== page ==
This beautiful little plant is very easy to grow and often found in the children’s corner of seed suppliers, however this little plant should not be underestimated, it can be a valuable resource for the allotmenteer - Limnanthes douglasii can be employed as both a companion plant to crops and as a green manure. Beloved of bees and adored by hoverflies and other beneficial insects, the plants provide a rich supply of nectar that will bring natural predators of pests, such as aphids, mites, mealy bugs and caterpillars directly to your vegetable bed. They prefer full sun and a cool moist root run and because of this do very well when grown as an edging to paths. If allowed, Limnanthes will self-seed freely and can be left to naturalise, germinating and flowering at different times. This can be imitated by sowing in autumn for flowers as early as April, and from spring to July for a long sequence of summer flowers.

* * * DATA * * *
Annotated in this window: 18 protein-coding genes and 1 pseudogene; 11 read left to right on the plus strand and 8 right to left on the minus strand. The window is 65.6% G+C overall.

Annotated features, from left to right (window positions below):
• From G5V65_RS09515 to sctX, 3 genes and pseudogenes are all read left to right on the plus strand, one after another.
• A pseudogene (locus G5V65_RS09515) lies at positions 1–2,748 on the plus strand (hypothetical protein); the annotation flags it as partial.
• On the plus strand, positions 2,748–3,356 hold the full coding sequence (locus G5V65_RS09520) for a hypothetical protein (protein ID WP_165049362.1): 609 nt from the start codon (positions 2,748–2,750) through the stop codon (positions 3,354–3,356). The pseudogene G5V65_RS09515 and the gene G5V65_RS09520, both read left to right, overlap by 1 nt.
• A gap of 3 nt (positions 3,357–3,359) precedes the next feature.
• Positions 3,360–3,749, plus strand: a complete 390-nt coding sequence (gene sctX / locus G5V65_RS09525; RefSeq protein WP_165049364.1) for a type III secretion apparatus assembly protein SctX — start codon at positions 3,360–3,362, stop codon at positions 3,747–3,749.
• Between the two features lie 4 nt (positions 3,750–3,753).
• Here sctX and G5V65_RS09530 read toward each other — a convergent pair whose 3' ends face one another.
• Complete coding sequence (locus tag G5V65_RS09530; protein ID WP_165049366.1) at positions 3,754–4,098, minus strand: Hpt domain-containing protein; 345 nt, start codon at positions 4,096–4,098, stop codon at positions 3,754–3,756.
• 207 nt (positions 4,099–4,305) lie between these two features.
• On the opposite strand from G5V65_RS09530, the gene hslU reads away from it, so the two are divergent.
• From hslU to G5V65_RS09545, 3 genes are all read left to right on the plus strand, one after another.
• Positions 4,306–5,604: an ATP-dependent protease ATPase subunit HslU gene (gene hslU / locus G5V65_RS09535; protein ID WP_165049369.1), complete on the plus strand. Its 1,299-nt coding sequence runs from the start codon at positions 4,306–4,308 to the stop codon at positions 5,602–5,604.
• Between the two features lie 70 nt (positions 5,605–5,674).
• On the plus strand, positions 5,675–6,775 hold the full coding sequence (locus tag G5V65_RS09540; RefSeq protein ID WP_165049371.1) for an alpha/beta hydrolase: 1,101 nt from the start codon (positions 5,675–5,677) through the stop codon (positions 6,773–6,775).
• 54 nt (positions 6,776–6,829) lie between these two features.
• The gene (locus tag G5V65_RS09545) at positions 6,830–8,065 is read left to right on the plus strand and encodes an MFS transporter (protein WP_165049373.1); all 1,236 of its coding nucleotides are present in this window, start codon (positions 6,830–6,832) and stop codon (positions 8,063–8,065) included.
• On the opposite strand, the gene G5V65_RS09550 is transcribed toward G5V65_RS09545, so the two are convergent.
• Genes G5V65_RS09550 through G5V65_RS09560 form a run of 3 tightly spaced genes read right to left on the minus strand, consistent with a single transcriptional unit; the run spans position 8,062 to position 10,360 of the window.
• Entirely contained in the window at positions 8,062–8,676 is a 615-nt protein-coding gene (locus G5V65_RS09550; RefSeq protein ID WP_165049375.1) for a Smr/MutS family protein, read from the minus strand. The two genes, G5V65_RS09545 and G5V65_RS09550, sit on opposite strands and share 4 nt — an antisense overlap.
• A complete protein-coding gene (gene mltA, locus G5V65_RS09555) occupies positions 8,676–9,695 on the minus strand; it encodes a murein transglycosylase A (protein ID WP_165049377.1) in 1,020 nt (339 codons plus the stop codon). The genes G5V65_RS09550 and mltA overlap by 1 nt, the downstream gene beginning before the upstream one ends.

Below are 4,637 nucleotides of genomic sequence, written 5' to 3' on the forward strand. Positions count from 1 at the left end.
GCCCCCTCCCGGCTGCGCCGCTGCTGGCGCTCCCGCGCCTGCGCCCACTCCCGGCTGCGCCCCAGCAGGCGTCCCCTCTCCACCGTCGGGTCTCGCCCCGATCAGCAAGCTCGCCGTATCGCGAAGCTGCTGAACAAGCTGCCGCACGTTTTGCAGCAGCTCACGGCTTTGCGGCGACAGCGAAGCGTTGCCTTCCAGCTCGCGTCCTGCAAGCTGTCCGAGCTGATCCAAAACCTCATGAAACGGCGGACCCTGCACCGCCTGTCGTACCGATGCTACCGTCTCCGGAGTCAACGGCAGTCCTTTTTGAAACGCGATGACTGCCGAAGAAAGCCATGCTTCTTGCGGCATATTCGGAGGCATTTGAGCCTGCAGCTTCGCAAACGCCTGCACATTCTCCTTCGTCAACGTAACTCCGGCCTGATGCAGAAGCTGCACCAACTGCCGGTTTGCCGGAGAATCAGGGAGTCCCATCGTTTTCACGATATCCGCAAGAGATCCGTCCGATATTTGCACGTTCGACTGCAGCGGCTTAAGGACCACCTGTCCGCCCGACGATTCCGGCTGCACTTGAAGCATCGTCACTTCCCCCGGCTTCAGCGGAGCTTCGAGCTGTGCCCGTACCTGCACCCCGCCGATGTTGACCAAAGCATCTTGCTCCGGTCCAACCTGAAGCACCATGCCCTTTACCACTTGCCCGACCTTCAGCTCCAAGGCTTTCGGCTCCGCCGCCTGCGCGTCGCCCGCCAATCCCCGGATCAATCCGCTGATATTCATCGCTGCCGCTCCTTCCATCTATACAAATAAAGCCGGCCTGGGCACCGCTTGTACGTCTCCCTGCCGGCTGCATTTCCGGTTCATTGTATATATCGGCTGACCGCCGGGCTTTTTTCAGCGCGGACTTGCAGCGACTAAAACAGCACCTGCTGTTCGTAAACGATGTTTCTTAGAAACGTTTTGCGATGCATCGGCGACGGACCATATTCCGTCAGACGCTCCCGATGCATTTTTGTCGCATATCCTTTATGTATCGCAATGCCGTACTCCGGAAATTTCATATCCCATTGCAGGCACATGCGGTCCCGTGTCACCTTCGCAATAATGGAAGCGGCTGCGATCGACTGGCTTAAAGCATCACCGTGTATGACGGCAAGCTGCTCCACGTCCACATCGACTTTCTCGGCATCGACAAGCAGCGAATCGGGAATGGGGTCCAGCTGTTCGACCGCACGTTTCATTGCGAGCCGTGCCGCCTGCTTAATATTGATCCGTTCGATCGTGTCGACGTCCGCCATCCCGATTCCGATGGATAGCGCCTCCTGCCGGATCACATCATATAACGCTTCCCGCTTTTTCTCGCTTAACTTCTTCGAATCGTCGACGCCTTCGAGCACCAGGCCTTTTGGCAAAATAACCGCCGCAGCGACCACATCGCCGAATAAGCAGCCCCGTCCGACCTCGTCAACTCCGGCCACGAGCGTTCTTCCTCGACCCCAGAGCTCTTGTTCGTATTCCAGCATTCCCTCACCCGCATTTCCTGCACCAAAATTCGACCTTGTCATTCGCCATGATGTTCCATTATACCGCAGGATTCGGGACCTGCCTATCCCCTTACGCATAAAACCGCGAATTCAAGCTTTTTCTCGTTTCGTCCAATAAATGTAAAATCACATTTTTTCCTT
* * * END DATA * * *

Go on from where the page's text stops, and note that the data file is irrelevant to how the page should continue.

Friday, August 15, 2014

Sparaxis Flowers

Type of Flower 
Sparaxis (Harlequin Flower) is a genus in the family Iridaceae with about 13 species endemic to Cape Province, South Africa. 
All are perennials that grow during the wet winter season, flower in spring and survive underground as dormant corms over summer. Their conspicuous flowers have six tepals, which in most species are equal in size and shape. 
Sparaxis bulbifera is the commonest in cultivation, with flowers from cream to yellow or purple. S. grandiflora is a similar but larger plant. Sparaxis tricolor has bright red flowers with yellow and black centres. Many named hybrid cultivars were bred from S. elegant,S. bulbifera and S. tricolor. 
A group of species with asymmetrical flowers marked in mauve and yellow, including Sparaxis variegata and Sparaxis villosa, was formerly treated as the genus Synnotia.